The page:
State v. Roscoe

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Justia Opinion Summary

The Supreme Court vacated the judgment of conviction after a jury found Defendant guilty of first degree sexual assault and murder, holding that Defendant was entitled to a new trial because the trial court violated the Confrontation Clause.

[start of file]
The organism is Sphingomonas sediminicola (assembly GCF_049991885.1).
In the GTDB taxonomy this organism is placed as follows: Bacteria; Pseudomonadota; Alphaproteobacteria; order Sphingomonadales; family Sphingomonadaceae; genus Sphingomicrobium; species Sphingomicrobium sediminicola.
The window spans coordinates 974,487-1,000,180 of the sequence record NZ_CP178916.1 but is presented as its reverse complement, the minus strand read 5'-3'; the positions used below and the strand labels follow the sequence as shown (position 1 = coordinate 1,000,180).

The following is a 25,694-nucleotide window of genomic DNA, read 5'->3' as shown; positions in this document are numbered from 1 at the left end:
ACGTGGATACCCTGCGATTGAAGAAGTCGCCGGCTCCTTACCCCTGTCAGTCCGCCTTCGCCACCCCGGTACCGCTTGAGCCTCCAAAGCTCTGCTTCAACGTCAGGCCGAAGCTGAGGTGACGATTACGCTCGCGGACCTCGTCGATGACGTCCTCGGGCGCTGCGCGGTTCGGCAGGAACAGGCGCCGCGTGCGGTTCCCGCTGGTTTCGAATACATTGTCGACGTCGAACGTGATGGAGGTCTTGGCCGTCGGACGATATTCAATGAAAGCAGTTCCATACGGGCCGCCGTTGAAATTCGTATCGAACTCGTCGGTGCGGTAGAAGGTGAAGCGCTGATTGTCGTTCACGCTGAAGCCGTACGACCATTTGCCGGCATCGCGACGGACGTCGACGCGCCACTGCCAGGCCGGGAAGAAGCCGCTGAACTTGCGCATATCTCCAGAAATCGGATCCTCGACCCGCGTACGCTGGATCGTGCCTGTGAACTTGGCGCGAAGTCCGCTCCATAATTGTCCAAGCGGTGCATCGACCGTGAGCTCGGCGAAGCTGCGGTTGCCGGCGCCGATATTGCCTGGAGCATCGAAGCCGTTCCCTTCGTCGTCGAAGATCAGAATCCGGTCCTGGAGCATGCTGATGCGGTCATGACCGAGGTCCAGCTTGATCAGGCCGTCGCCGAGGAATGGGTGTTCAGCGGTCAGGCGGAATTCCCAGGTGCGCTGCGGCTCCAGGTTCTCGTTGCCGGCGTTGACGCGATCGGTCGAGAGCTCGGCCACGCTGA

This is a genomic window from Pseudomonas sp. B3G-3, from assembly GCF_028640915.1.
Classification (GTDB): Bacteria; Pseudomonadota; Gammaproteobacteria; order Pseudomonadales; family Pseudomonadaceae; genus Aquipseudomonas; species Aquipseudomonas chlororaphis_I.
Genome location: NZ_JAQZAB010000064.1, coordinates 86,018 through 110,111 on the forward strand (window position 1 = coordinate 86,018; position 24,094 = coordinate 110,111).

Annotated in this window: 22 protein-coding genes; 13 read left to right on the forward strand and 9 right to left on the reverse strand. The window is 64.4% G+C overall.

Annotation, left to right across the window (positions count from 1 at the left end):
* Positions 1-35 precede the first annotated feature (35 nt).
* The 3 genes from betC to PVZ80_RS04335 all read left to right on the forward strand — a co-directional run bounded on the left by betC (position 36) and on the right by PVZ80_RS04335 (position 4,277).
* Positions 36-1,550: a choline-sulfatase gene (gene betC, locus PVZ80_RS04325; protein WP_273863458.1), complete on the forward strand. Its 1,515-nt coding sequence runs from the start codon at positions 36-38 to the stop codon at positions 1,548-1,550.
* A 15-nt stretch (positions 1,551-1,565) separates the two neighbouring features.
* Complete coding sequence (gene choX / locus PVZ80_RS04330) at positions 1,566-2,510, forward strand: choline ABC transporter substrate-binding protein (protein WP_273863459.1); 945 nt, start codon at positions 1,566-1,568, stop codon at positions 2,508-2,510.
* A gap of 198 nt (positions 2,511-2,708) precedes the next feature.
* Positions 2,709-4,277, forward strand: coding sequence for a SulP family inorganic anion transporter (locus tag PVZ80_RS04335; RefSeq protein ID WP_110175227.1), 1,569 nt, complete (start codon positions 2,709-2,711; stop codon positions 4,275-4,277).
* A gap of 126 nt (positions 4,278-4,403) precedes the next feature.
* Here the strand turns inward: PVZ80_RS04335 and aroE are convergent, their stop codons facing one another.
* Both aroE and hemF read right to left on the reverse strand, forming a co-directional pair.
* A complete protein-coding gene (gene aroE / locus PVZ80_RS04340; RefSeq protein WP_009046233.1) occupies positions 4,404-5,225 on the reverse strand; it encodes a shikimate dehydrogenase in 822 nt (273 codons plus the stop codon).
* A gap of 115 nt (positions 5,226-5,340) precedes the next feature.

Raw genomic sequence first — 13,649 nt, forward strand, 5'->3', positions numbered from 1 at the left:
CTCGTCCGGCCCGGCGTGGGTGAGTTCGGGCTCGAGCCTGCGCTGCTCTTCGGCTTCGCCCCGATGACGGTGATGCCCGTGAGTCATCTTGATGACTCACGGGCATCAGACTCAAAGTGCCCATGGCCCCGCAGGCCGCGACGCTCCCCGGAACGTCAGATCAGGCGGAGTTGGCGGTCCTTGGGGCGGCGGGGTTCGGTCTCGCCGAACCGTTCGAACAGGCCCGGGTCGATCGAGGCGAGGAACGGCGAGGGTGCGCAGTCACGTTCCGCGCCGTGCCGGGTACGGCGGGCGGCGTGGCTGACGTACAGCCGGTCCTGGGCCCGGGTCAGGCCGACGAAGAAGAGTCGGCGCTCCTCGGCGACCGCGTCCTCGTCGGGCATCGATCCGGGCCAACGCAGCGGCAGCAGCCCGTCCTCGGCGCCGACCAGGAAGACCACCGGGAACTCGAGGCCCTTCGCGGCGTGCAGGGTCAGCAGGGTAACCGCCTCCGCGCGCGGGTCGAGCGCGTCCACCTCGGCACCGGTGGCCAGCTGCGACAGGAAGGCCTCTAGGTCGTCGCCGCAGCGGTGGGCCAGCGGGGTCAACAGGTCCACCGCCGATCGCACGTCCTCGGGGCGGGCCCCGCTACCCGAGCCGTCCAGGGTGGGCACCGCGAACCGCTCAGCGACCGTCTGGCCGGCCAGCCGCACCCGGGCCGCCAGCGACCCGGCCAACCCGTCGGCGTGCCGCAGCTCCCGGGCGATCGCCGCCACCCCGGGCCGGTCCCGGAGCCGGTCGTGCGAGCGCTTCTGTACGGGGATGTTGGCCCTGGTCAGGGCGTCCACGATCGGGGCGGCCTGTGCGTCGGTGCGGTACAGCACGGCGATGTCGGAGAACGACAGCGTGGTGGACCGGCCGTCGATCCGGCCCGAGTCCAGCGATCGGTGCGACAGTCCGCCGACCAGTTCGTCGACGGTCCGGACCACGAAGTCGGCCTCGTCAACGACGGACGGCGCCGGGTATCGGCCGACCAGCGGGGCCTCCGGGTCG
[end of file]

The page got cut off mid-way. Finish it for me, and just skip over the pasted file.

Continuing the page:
In this cold case, Defendant was charged with the crimes for which he was convicted twenty-five years after the victim was murdered. On appeal, Defendant argued, among other things, that the trial justice erred by allowing statements of deceased declarants to be admitted into evidence, in violation of the Confrontation Clause. The Supreme Court agreed and vacated Defendant’s convictions, holding (1) the Confrontation Clause was violated when the State implicitly conveyed to the jury the content of statements made by deceased witnesses, both through a detective’s testimony and the closing argument of the prosecutor; and (2) these violations were not harmless beyond a reasonable doubt. The Court remanded the case to the superior court for a new trial.